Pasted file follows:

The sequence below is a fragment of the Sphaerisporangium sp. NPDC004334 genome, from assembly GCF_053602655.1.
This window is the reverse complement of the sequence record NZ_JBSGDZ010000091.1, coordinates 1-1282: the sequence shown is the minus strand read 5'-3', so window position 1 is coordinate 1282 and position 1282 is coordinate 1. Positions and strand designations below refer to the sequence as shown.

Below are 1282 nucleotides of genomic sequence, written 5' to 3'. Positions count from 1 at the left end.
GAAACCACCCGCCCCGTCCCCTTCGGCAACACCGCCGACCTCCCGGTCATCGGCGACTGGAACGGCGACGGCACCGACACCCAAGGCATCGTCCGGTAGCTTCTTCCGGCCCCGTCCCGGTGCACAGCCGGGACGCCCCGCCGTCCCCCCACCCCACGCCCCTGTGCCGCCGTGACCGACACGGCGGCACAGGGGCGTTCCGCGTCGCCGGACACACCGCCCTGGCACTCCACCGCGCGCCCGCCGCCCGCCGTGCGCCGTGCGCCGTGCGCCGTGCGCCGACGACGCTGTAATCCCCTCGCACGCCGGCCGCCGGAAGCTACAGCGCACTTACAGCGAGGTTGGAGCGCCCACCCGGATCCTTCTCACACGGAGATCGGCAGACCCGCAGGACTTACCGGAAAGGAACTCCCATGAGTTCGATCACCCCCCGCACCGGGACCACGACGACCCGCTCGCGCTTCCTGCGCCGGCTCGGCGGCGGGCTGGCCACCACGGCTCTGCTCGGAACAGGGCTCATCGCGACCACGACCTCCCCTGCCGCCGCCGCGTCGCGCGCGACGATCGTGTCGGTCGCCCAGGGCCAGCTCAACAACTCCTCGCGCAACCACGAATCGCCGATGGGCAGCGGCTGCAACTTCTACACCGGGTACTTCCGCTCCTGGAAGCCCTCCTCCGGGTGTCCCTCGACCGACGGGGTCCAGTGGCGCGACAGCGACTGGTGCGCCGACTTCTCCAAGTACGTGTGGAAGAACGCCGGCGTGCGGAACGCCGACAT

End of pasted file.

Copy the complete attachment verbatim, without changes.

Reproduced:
The sequence below is a fragment of the Sphaerisporangium sp. NPDC004334 genome, from assembly GCF_053602655.1.
This window is the reverse complement of the sequence record NZ_JBSGDZ010000091.1, coordinates 1-1282: the sequence shown is the minus strand read 5'-3', so window position 1 is coordinate 1282 and position 1282 is coordinate 1. Positions and strand designations below refer to the sequence as shown.

Below are 1282 nucleotides of genomic sequence, written 5' to 3'. Positions count from 1 at the left end.
GAAACCACCCGCCCCGTCCCCTTCGGCAACACCGCCGACCTCCCGGTCATCGGCGACTGGAACGGCGACGGCACCGACACCCAAGGCATCGTCCGGTAGCTTCTTCCGGCCCCGTCCCGGTGCACAGCCGGGACGCCCCGCCGTCCCCCCACCCCACGCCCCTGTGCCGCCGTGACCGACACGGCGGCACAGGGGCGTTCCGCGTCGCCGGACACACCGCCCTGGCACTCCACCGCGCGCCCGCCGCCCGCCGTGCGCCGTGCGCCGTGCGCCGTGCGCCGACGACGCTGTAATCCCCTCGCACGCCGGCCGCCGGAAGCTACAGCGCACTTACAGCGAGGTTGGAGCGCCCACCCGGATCCTTCTCACACGGAGATCGGCAGACCCGCAGGACTTACCGGAAAGGAACTCCCATGAGTTCGATCACCCCCCGCACCGGGACCACGACGACCCGCTCGCGCTTCCTGCGCCGGCTCGGCGGCGGGCTGGCCACCACGGCTCTGCTCGGAACAGGGCTCATCGCGACCACGACCTCCCCTGCCGCCGCCGCGTCGCGCGCGACGATCGTGTCGGTCGCCCAGGGCCAGCTCAACAACTCCTCGCGCAACCACGAATCGCCGATGGGCAGCGGCTGCAACTTCTACACCGGGTACTTCCGCTCCTGGAAGCCCTCCTCCGGGTGTCCCTCGACCGACGGGGTCCAGTGGCGCGACAGCGACTGGTGCGCCGACTTCTCCAAGTACGTGTGGAAGAACGCCGGCGTGCGGAACGCCGACAT